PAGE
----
The ”unhidden gem” of Italy: Lugana DOC (2)
By Rita Tóth, for wine-chronicles.com
(This three-part blog also has appeared in Jens De Maere’s Belgian Wino blog with full permission of the author)
Part 1 was a short overview of the Lugana region, but now we examine the surprising aging potential of some of its best wines.
Although 90% of the regions’ production is the ’basic Lugana’ style – as Italian consumers tend to drink the wine within one year – the average aging potential of the best Lugana wines ranges between 10-15 years, based on my tasting experiences.
They show their best at this age, although I encountered others that could age longer, due to the high tartaric acid and dry extract content of the grape variety itself. The mineral quality of the wines develops by aging. The early stages are about fruit and freshness, but – trust me – it’s worth waiting a bit more.
Ca’ Maiol by Provenza
The ‘unusual’ company name refers to the Provencal origin of the Contato Family, but in order to avoid confusion, the owners – Fabio and Patrizia Contato – are planning to restrict the promotion of their wines under the ‘Cá’Maiol’ brand, named after the very first building of the property. Provenza was the first company to promote the Lugana region starting with a company sign on the estate, which was not a ‘normal practice’ before. They have spread their passion – for both the Turbiana grape and Lugana terroir – by attending famous wine fairs worldwide. They were the first winery in Lugana that earned ‘3 bicchieri’ from Gambero Rosso. Their hard work has paid off: Provenza is exporting even to Thailand and Africa.
Being one of the ‘bigger’ players, the company owns 140 ha of vineyards in the heart of the region where the soil is naturally chalky and stratified compacted clay, meaning higher limestone content compared to other parts of the region. ‘Each Lugana is different from another and our wines are the mirror of our soul, terroir, terroir terroir,’ said Costantino Antonio Gabardi, the company’s brand manager. This philosophy is followed also in the cellar: oak barrel usage is very restrained, as it ‘covers the purity’ of Lugana wines, stainless steel and concrete eggs are favored instead. Michel Rolland is consulting the winery: Provenza is one of six Italian wineries that employ him.
The tasting perfectly demonstrated the excellent ageing potential of the wines made from Turbiana. The wines were technically exquisite, reflecting territory of origin and unexpected freshness was present even in the oldest vintage we tasted, namely: ‘Ca’Molin 1998’.
It had deep lemon colour, showing obvious ageing, pronounced flavour intensity of herbaceous and quince aromas on the palate combined with pronounced minerality and still vivacious acidity. It’s proof that Lugana wines can keep their outstanding quality even after a long time in the bottle.
The recently renovated winery and the showroom provide a precious environment for the guests of the estate and match the elegance and purity of the Ca’Maiol wines.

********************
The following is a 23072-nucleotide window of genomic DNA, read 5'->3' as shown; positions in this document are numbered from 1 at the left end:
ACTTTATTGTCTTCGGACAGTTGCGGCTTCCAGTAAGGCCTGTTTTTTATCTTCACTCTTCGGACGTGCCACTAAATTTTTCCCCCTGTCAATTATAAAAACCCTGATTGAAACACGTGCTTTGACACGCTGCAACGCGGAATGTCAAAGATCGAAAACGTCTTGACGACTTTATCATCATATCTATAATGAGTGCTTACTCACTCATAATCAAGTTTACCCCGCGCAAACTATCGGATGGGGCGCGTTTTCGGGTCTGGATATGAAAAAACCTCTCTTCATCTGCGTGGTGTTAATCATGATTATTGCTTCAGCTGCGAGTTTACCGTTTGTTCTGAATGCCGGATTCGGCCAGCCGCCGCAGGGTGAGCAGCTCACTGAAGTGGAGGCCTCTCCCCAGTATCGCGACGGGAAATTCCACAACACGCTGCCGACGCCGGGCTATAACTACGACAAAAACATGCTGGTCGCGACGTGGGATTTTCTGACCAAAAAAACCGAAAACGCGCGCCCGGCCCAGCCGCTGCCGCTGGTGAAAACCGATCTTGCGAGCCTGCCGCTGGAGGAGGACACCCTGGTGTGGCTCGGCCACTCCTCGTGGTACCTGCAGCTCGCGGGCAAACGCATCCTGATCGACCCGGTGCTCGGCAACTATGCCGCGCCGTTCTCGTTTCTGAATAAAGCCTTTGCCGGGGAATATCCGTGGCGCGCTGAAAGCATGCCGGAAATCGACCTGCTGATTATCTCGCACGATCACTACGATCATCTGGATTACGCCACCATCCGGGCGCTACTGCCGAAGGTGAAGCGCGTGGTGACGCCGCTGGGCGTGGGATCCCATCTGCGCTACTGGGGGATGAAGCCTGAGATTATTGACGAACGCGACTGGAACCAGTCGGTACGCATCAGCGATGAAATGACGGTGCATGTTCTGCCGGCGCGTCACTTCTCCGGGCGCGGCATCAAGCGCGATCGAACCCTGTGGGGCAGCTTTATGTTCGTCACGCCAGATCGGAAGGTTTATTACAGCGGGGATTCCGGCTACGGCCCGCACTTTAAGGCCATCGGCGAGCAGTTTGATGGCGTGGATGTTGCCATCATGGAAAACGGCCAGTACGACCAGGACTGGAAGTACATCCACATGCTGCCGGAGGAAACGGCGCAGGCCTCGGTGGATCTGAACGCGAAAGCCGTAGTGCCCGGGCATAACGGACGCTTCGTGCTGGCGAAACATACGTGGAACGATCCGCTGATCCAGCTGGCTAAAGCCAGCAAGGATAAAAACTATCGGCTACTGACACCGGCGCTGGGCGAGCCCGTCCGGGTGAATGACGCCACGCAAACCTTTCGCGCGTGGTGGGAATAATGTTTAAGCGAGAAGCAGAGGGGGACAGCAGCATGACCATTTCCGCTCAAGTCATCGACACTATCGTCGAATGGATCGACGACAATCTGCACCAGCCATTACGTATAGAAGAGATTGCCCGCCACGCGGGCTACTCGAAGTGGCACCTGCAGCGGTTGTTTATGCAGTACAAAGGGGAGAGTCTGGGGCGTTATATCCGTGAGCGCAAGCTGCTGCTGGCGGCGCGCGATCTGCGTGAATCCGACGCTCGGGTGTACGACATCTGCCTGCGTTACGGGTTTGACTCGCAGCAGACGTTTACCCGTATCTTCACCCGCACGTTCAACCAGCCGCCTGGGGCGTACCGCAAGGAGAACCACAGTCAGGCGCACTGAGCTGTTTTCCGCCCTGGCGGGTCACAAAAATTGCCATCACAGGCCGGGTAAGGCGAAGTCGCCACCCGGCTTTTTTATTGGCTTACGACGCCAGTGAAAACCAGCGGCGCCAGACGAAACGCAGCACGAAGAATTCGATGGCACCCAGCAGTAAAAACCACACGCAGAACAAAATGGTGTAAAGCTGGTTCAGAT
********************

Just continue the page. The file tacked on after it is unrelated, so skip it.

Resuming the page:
Busocaldo by Pasini – San Giovanni
Founded in 1958, the winery is being run currently by the third generation of the Pasini family: Paolo Pasini – owner and winemaker of Pasini – San Giovanni winery – is probably the most dedicated and passionate winemaker I met during our trip to Lugana. He is one of those smaller producers with a vision for the unique potential provided by the combination of the terroir and the grape of Lugana that can lead to a very promising future.
He believes that his land and vines are capable of producing peerless, long lasting wines and his belief was confirmed by the tasting presented in his vineyards. Paolo makes ‘basic’ Lugana, named ‘Le Lugana’ and the extraordinary ‘line’, from the ‘Busocaldo’ vineyard is made only in exceptional vintages with 1 years ageing on lees (with the use of battonage) and only kept in stainless steel, but micro-oxygenation had been used during the vinification.
We tasted the 2006, 2007 and 2009 vintages. While each had very different aromatic profiles, all were rich, mineral and dense with zesty acidity. The production of these wines is very limited, less than 2000 bottles per (selected) year.
In part 3 the fine bubbles will be on stage: the metodo classico sparkling wines of the region!
About the author
Rita Tóth, WSET Diploma aspirant and dedicated #winelover and #travellover, was born in Eger, Hungary where her family has a tradition in vinegrowing and winemaking. After gaining a BA in Business Administration she moved to Australia, where she started her career in the field of recruitment, but also drew inspiration from the vineyards of Barossa and Hunter Valleys to move towards the wine business. This career change occurred in 2011, when she was an intern at a winery in Basilicata, in southern Italy. Rita has experience in importing wines and had been traveling extensively within Europe over the past years to visit wine regions and attend wine fairs. Being an #winelover Ambassador she considers sharing her wine experience with the greater public as a mission.